The UK food to go market will grow by up to 35% to be worth £21.7bn by 2021, rising from £16.1bn this year, according to IGD predictions.

The IGD study analysed the food-to-go market in five key areas, each one forecast for significant growth over the next five years. The segments included food to go specialists, quick service restaurants, coffee specialists, convenience and forecourt retailers, and supermarkets and hypermarkets.

Food to go specialists, currently holding market value of £4.6bn, was predicted the biggest growth of the segments and is expected to be worth £7.1bn by 2021.

Coffee specialists are expected to experience the second biggest growth, up from £2.7bn today to £3.9bn over the five-year period. Growth in the remaining segments will see quick service restaurants grow from £5bn to £6bn, convenience and forecourt retailers up from £2.5bn to £3.3bn and supermarkets and hypermarkets up from £1.2bn to £1.4bn. 

Joanne Denney-Finch, IGD chief executive, said: “Busy, flexible lifestyles mean shoppers are shopping little and often, and this culture is causing a boom in food-to-go for convenience stores, which have a strong forecasted annual compound growth of 5.8%. To ensure they meet this demand, we have seen convenience retailers introducing specialist food-to-go counters in their stores, as well tailoring their ranges to the different times of the day shoppers purchase this category. 

“Over the next five years, we are forecasting growth of up to 35% for the overall food-to-go market, providing there is a favourable economic backdrop. Suppliers are seeking ways to expand, so the growth potential of this dynamic and rapidly shifting sector represents a really clear opportunity. However, food-to-go is a different market to grocery retail and requires a distinct approach to succeed.”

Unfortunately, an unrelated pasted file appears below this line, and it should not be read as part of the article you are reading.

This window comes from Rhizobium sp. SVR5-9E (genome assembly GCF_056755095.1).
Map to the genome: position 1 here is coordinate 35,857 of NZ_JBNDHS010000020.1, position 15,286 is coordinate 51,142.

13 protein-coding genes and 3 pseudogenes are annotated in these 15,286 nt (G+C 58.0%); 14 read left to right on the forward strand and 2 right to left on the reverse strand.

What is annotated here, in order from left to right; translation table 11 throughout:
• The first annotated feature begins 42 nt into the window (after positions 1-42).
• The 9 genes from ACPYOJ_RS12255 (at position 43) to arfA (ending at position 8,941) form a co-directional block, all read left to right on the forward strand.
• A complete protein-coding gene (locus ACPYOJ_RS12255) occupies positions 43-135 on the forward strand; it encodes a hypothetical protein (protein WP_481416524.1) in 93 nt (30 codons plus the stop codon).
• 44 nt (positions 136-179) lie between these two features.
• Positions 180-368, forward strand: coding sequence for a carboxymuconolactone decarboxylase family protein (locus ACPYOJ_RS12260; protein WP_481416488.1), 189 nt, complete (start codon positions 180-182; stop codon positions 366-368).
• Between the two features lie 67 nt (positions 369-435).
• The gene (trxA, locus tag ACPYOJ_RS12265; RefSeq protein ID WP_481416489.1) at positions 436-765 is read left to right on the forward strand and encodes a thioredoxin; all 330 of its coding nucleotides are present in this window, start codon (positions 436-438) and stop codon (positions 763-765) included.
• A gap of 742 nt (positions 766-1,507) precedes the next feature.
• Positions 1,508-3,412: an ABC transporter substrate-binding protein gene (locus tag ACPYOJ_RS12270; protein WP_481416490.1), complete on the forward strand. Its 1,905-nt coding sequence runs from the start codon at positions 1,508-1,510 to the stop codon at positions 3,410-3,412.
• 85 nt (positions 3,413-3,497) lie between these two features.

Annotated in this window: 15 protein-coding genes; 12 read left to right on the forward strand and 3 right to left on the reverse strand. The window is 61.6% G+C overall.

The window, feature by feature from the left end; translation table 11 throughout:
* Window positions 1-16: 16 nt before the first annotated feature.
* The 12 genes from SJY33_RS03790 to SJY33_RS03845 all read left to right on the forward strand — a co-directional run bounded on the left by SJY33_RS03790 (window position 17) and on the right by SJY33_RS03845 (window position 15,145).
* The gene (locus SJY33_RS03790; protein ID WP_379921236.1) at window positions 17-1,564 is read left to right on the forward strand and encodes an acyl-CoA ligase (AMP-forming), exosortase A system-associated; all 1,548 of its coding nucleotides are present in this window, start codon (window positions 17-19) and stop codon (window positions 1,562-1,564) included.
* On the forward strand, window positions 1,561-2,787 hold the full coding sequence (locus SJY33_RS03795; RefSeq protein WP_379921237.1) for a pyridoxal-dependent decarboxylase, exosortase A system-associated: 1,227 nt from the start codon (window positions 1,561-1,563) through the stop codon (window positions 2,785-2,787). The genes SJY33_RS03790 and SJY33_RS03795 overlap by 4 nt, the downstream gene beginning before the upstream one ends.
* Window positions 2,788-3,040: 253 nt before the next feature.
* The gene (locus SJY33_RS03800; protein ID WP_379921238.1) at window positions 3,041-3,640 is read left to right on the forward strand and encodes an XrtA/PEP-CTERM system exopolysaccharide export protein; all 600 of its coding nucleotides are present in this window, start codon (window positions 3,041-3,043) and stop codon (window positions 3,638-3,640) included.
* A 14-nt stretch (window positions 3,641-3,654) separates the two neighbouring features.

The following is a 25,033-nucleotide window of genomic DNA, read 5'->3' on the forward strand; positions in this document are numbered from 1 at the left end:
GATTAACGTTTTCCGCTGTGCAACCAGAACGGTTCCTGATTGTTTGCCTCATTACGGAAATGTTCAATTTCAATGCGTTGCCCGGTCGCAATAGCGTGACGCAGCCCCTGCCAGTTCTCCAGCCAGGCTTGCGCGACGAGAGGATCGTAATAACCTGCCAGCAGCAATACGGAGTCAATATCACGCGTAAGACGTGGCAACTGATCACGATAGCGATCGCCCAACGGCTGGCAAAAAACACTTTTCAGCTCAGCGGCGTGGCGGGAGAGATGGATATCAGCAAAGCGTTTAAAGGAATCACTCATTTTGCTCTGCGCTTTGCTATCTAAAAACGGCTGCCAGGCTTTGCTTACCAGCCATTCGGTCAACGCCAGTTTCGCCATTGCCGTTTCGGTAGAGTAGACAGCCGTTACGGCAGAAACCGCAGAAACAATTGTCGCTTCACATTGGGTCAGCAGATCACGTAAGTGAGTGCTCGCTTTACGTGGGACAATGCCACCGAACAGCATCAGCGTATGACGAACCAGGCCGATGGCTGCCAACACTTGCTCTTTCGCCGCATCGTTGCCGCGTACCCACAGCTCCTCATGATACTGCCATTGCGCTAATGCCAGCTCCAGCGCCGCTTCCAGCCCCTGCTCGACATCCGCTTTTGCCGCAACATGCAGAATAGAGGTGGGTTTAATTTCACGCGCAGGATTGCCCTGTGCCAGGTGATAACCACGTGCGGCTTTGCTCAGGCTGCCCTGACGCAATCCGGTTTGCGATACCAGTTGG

Separate research from HIM Shopper Research & Consulting showed that food to go is the third most valuable shopping mission to convenience stores, driving 890 million shopping trips every year. 

Katie Littler, communications director at HIM, said: “Understanding the specific food-to-go shopper needs is the key to success; they are quite unique in terms of what they buy, their time spent in store and their purchasing decisions. A third of food to go shoppers purchased just one item in convenience stores, this isn’t the case in other food-to-go channels. There’s a big opportunity for convenience stores to focus on capturing the complete meal. 

“Food to go specialists are attracting shoppers with their range, brand, prices and service. Relying on proximity leaves us particularly vulnerable to new competition in the area, including delivery apps which mean shoppers don’t even need to leave their work/home. Convenience stores need to identify a food to go USP.”